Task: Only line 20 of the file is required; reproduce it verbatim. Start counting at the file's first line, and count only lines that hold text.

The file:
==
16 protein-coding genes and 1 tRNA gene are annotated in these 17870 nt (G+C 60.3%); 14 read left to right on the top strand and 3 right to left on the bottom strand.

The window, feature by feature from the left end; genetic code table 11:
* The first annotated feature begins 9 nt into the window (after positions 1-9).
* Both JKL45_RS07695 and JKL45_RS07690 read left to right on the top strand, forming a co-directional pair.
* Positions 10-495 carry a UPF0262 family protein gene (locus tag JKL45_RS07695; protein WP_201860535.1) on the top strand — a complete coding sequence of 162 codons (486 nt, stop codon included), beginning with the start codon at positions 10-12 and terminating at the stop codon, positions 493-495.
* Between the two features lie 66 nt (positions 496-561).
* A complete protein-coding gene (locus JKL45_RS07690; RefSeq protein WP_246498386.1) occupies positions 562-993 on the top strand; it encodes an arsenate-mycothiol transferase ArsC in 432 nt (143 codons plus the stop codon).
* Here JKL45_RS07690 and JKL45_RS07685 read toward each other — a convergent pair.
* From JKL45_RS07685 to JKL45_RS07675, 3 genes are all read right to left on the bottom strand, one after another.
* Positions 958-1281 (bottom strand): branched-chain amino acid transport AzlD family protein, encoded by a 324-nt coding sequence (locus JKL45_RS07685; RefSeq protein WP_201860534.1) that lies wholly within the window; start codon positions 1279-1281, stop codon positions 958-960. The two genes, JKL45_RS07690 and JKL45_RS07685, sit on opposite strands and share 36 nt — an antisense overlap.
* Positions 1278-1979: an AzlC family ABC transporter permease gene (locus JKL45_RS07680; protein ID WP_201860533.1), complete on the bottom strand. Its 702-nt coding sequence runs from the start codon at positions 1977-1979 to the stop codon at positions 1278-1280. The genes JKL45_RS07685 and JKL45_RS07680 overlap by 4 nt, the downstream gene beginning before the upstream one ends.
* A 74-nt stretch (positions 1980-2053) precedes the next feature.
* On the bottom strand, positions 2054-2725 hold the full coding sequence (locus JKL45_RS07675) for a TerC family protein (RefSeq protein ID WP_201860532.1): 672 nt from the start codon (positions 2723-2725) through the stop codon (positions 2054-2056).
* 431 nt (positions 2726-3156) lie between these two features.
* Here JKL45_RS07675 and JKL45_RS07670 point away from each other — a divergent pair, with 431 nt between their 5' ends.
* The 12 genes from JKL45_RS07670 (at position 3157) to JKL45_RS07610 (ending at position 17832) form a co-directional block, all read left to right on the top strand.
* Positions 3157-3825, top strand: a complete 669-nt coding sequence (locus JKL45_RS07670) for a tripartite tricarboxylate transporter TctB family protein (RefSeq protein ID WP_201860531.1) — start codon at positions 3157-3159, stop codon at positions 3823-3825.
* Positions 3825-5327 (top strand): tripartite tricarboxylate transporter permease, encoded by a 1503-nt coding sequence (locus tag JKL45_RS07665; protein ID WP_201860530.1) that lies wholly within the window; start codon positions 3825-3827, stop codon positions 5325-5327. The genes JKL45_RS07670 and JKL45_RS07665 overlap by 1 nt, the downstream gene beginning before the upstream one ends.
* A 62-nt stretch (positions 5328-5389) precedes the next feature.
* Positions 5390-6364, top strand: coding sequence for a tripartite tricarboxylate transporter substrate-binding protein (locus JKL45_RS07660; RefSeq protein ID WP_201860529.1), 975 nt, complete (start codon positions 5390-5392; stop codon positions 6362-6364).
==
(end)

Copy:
* Positions 5390-6364, top strand: coding sequence for a tripartite tricarboxylate transporter substrate-binding protein (locus JKL45_RS07660; RefSeq protein ID WP_201860529.1), 975 nt, complete (start codon positions 5390-5392; stop codon positions 6362-6364).